Category Archives: Math biology

A National Face Mask Law Could End the Pandemic

How do I know this? Because I read an article in the April 2020 issue of the Atlantic Monthly explained the “real reason to wear a mask.”

Medical workers use them and other PPE to avoid ingress, transmission of outside particle to the wearer. However, individuals should wear masks to prevent egress. A key transmission route of COVID-19 is via droplets that fly out of our mouths when we cough, sneeze or even just speak. The purpose of wearing a mask is to avoid you transmitting the virus to others around us.

To develop this article, the magazine assembled an interdisciplinary team of 19 experts and looked at a range of mathematical models and other research. They wrote a scientific paper that was published online

The conclusion was that if 80% of people wore masks that were 60% efficient (easily achievable with cloth masks) the basic reproduction number R0 for the epidemic would be < 1 and the epidemic would die out. A graphic shows that possible combinations of mask wearing percentages and mask efficiencies that would achieve this goal.

I admit that the time scale over which things will happen is somewhat of a guess. Not much reduction will be seen in the first week since many infected people have yet to show symptoms. As the graphic shows the reduction will depend on the percent of people complying with the order and the quality of face masks, which should be much better now than when the article was initially published. On the other hand large numbers of people congregating in bars without wearing face masks could negate the effort.

The effectiveness of masks in containing the virus is not just a theoretical result. There are a number of spectacular examples of success. In Hong Kong only four deaths due to COVID-19 have been recorded since the beginning of the pandemic. Hong Kong health authorities credit their citizens’ near universal mask-wearing as a key factor. Similarly, Taiwan ramped up mask production early on and distributed masks to the population, mandating their use in public transit and recommending their use in public places, a suggestion that was been widely complied with. Their death toll has been 6, and the schools have been open since early February.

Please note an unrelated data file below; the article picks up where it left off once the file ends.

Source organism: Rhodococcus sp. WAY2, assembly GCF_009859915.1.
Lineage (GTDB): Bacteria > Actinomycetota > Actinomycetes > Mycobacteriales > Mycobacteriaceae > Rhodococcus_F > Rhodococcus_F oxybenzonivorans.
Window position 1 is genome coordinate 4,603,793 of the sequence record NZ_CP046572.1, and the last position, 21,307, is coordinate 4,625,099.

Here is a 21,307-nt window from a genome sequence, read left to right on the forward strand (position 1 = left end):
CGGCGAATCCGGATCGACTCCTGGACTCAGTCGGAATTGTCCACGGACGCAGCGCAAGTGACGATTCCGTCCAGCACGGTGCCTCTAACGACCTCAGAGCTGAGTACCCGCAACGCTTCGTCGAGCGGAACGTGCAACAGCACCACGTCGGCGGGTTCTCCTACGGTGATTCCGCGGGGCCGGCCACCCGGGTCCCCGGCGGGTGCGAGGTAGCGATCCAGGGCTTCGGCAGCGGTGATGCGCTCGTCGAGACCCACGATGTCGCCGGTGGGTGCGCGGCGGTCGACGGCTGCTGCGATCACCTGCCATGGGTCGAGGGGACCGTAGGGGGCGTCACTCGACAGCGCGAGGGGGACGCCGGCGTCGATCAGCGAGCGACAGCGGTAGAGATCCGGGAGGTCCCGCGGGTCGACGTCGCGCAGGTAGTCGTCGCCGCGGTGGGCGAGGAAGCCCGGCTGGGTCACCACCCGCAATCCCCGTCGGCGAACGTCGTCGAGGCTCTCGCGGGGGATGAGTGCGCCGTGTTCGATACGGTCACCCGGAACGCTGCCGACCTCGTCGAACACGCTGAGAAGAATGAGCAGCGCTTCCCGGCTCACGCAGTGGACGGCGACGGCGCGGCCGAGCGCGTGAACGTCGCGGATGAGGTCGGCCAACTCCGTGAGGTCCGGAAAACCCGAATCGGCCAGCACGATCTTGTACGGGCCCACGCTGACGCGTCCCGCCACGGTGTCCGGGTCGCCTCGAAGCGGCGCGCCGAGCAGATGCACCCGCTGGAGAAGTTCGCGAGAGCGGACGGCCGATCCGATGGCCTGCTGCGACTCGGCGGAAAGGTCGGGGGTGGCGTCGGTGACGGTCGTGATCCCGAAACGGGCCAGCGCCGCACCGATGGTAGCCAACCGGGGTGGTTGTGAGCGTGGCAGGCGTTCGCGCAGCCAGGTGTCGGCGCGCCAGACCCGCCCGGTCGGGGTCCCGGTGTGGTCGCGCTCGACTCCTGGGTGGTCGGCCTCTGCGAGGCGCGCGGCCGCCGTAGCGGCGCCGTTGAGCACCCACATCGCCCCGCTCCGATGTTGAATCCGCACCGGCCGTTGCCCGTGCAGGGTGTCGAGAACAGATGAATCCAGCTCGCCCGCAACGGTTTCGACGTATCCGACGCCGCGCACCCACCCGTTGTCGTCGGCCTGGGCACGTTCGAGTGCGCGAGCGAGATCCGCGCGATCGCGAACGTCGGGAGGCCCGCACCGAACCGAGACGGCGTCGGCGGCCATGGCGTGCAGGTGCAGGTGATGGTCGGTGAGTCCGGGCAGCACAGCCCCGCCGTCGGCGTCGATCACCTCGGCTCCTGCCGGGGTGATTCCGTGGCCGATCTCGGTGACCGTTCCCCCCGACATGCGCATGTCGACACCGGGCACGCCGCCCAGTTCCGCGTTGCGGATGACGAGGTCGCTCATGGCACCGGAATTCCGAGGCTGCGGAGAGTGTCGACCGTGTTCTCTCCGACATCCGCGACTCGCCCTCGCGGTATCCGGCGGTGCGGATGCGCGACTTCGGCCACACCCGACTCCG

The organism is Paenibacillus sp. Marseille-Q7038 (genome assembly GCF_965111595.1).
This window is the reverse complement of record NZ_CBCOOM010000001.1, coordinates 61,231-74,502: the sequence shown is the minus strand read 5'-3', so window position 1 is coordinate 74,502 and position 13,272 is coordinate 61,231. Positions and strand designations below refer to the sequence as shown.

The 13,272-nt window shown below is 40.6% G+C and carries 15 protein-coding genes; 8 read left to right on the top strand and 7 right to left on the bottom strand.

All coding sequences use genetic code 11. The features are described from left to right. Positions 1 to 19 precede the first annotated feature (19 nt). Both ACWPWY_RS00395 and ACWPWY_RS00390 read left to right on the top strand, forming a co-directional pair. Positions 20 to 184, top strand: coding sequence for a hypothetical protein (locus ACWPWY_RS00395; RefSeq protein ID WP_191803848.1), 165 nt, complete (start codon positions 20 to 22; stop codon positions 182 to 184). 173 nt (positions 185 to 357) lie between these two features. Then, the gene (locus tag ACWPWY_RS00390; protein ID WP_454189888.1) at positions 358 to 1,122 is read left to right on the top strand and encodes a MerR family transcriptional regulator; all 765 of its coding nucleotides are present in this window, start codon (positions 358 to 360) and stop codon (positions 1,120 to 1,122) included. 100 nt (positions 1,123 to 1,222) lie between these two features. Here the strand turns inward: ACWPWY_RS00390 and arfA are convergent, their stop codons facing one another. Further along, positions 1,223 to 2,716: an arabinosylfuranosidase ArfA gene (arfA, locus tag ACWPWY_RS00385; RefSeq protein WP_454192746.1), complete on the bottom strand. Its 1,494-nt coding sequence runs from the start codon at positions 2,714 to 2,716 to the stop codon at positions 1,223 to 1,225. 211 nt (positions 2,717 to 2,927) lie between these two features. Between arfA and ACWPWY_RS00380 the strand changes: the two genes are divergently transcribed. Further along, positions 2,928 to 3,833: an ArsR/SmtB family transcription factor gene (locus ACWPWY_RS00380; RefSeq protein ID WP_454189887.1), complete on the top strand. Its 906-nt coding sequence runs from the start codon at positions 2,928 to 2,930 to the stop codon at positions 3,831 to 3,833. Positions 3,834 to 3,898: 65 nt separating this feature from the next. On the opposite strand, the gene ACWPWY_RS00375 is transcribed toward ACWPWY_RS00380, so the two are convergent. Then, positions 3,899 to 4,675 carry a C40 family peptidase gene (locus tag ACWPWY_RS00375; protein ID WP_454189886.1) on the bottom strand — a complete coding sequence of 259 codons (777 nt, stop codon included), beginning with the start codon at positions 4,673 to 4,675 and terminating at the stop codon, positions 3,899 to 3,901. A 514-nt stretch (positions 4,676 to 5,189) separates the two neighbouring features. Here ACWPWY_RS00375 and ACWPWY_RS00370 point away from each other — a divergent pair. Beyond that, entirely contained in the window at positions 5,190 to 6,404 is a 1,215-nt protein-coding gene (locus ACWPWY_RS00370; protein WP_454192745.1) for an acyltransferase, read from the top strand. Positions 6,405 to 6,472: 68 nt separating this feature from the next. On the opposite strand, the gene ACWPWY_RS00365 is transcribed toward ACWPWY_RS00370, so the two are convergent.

While other countries have been smart, the US has not. Thanks in no small part to Trump’s decision to not wear a mask and to have large rallies where very few people wore them, the issue has become politicized. Recently the governor of Georgia sued the mayor of Atlanta to stop her from imposing a mask order. Each weekend in Raleigh, hundreds of young people crowd into restaurants and bars on Glendale South and there is not a mask in sight, a situation that occurs in many parts of the country. This behavior occurs because of the perception that young people rarely get sick and if they do get infected the symptoms are mild. However, in recent weeks 1/3 of the new infected have been under the age of 30.

As Dr. Fauci has Said when Trump has allowed him to be on TV, large gatherings in which face masks are not worn can lead to transmission of the virus from one asymptomatic person to another. It is difficult to determine the extent to which this occurs, but contact tracing data from North Carolina shows that 50% of symptomatic cases are caused by contact with an asymptomatic individual. Another sign of the invisible epidemic is that the CDC estimates that there have been 10 times as many cases as those that have been verified by a COVID-19 test.